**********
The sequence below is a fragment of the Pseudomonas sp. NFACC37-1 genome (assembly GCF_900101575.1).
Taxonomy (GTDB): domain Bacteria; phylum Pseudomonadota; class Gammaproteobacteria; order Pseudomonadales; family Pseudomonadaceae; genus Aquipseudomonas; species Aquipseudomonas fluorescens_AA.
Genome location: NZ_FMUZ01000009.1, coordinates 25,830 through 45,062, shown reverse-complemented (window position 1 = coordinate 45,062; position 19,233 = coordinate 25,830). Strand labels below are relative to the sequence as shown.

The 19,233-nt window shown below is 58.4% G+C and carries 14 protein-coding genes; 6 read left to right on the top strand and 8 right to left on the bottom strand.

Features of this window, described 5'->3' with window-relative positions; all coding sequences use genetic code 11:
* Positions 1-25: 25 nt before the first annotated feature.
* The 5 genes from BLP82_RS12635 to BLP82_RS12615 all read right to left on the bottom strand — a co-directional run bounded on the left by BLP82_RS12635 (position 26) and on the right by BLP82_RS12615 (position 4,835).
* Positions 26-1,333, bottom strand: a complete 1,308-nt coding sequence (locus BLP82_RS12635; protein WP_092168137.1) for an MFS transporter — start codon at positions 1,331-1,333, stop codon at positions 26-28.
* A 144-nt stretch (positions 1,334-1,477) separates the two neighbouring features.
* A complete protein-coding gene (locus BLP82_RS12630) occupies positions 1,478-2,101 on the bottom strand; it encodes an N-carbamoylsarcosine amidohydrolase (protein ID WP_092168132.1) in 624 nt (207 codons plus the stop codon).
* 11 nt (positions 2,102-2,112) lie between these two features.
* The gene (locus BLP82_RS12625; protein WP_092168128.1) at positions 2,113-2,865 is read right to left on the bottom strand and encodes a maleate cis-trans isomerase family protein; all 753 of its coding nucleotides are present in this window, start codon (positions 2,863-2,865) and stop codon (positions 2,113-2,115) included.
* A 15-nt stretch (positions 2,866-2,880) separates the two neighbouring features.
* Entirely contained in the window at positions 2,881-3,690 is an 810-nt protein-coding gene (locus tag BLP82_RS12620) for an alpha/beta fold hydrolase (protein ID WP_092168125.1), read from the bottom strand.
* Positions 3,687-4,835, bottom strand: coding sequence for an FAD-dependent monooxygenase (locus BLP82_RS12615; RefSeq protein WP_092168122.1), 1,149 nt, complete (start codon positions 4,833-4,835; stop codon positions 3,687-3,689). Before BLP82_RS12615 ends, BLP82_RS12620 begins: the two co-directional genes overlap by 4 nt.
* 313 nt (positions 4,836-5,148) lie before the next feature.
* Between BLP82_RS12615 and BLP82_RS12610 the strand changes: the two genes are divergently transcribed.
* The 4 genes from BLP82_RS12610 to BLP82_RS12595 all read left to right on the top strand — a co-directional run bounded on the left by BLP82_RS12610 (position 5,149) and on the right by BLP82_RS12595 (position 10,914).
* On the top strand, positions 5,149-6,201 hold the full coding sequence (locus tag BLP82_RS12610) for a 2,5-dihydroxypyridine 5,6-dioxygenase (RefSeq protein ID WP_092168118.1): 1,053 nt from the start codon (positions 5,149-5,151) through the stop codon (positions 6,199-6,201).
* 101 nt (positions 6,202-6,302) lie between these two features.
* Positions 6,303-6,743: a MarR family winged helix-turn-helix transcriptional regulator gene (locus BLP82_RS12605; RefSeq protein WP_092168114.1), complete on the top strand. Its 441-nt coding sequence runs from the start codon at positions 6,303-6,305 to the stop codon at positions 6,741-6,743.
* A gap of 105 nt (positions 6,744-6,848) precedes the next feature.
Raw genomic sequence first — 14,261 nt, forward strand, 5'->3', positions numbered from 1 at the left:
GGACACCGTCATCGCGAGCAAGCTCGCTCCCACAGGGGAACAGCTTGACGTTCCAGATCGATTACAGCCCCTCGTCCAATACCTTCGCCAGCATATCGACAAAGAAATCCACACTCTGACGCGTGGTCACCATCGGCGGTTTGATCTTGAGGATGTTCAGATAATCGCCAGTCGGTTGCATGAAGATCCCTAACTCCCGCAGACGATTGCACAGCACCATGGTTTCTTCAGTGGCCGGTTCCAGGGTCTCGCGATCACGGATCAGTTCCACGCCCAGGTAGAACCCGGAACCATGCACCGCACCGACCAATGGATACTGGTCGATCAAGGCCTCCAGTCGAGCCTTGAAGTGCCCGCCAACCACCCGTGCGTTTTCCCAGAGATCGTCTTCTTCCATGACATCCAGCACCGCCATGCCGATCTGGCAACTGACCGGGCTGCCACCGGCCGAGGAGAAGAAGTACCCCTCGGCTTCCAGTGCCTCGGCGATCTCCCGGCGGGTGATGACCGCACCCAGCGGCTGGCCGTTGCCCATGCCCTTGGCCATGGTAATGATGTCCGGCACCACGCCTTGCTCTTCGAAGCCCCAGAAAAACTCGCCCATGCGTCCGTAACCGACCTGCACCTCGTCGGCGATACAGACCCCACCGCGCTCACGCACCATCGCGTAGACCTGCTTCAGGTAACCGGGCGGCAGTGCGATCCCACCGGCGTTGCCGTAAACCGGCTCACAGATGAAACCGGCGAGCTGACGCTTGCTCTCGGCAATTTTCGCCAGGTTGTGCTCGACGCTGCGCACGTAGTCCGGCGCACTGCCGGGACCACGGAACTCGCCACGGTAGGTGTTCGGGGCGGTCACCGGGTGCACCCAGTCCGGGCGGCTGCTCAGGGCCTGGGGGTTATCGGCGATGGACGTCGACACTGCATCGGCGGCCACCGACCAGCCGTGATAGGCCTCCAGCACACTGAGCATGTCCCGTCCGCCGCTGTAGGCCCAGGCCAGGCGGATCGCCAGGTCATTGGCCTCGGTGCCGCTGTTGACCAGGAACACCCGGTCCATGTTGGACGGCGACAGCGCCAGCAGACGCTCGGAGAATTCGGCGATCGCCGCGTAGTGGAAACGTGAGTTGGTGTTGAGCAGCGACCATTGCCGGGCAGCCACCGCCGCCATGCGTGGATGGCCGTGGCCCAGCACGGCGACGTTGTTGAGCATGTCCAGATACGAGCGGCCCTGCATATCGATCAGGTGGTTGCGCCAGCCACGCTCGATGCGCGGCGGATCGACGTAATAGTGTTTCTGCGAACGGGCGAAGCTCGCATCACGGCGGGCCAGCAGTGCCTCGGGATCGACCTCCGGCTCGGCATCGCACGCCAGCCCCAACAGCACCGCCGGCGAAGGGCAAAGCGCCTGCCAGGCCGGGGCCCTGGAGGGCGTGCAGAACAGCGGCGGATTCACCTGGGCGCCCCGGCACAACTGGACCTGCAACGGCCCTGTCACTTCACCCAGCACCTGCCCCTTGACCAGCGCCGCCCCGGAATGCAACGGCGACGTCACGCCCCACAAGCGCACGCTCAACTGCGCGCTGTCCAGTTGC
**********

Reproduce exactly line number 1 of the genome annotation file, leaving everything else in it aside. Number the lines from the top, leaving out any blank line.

The sequence below is a fragment of the Pseudomonas sp. NFACC37-1 genome (assembly GCF_900101575.1).